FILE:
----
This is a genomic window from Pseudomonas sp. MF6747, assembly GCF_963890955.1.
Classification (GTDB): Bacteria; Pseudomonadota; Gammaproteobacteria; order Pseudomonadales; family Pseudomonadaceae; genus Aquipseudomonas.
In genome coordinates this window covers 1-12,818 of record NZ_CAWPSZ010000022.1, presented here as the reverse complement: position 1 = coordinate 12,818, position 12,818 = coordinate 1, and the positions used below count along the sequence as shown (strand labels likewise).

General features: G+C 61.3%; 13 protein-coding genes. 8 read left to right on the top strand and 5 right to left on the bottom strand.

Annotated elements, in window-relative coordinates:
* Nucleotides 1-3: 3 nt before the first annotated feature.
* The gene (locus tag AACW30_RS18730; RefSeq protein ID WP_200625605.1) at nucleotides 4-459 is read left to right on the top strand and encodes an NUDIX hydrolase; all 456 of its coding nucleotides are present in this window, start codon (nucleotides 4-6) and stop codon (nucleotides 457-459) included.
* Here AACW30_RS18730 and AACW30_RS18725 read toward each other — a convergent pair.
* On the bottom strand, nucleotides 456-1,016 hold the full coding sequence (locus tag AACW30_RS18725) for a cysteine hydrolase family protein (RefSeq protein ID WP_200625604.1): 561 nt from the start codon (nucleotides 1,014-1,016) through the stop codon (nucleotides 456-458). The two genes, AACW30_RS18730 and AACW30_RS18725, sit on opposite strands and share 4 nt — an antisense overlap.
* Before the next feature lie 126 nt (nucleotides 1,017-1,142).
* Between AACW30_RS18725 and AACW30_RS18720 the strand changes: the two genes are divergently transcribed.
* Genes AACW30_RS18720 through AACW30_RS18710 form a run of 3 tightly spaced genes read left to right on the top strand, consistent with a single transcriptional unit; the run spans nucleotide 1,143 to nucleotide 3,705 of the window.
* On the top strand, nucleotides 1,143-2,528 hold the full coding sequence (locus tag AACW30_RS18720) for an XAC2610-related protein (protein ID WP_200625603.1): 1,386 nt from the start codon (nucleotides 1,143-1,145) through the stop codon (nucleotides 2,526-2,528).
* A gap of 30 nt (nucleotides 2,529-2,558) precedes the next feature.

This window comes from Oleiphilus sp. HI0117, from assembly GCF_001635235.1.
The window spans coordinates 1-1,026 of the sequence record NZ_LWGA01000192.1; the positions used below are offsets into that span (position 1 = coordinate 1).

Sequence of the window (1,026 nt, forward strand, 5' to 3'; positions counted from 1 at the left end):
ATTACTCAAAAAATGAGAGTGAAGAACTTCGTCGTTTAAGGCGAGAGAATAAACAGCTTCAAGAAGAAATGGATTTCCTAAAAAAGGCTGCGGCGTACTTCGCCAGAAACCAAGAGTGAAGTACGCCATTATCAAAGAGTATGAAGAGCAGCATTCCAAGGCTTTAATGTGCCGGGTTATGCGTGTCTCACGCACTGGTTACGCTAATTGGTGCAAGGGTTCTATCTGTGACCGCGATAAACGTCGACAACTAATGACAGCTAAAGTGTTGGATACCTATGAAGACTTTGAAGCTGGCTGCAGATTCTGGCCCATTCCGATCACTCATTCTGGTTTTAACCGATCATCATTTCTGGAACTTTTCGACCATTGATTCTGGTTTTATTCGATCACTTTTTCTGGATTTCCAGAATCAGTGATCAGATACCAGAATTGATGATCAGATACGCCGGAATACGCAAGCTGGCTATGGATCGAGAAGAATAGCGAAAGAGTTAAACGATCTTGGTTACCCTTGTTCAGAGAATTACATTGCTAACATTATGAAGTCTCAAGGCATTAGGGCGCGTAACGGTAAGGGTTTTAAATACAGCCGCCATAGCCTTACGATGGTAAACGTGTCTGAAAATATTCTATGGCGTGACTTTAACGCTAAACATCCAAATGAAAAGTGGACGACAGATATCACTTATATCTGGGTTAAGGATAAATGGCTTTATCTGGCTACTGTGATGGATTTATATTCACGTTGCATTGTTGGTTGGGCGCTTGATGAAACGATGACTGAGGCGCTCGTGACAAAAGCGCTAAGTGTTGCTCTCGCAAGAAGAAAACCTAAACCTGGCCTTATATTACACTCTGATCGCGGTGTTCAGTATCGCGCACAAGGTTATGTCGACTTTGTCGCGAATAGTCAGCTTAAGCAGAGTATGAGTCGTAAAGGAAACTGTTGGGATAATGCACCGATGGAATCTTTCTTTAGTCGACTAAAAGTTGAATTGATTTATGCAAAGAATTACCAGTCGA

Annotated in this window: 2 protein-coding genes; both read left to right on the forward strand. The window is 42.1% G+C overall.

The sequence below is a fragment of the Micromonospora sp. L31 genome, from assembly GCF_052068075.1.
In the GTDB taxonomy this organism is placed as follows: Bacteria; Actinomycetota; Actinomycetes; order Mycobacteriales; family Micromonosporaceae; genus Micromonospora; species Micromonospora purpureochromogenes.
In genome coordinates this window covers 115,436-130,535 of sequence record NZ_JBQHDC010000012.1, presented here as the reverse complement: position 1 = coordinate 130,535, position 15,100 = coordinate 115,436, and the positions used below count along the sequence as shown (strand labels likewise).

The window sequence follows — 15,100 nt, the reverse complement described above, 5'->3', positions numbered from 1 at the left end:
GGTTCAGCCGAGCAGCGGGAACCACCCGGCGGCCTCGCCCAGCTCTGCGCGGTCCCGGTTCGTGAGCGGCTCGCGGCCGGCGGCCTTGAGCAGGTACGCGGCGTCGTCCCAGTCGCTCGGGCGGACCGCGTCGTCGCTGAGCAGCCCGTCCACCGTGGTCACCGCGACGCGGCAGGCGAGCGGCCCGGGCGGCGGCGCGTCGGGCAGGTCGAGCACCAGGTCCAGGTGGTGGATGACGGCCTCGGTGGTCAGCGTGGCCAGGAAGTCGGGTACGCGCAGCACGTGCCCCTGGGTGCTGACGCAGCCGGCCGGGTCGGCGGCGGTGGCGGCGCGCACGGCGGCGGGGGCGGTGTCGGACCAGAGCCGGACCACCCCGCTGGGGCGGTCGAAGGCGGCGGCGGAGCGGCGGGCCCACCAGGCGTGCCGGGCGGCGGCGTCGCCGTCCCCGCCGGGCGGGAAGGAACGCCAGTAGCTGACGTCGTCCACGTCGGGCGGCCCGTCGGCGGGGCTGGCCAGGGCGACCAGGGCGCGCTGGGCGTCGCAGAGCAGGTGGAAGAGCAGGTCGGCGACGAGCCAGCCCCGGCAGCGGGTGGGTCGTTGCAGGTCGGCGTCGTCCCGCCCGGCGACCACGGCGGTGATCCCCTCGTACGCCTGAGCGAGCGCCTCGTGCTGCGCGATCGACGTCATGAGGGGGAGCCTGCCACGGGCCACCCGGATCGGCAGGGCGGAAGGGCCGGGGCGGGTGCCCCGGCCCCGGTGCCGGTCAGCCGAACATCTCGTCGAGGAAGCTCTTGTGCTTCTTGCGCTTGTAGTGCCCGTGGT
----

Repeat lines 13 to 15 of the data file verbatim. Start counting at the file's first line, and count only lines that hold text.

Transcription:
* On the top strand, nucleotides 1,143-2,528 hold the full coding sequence (locus tag AACW30_RS18720) for an XAC2610-related protein (protein ID WP_200625603.1): 1,386 nt from the start codon (nucleotides 1,143-1,145) through the stop codon (nucleotides 2,526-2,528).
* A gap of 30 nt (nucleotides 2,529-2,558) precedes the next feature.

This window comes from Oleiphilus sp. HI0117, from assembly GCF_001635235.1.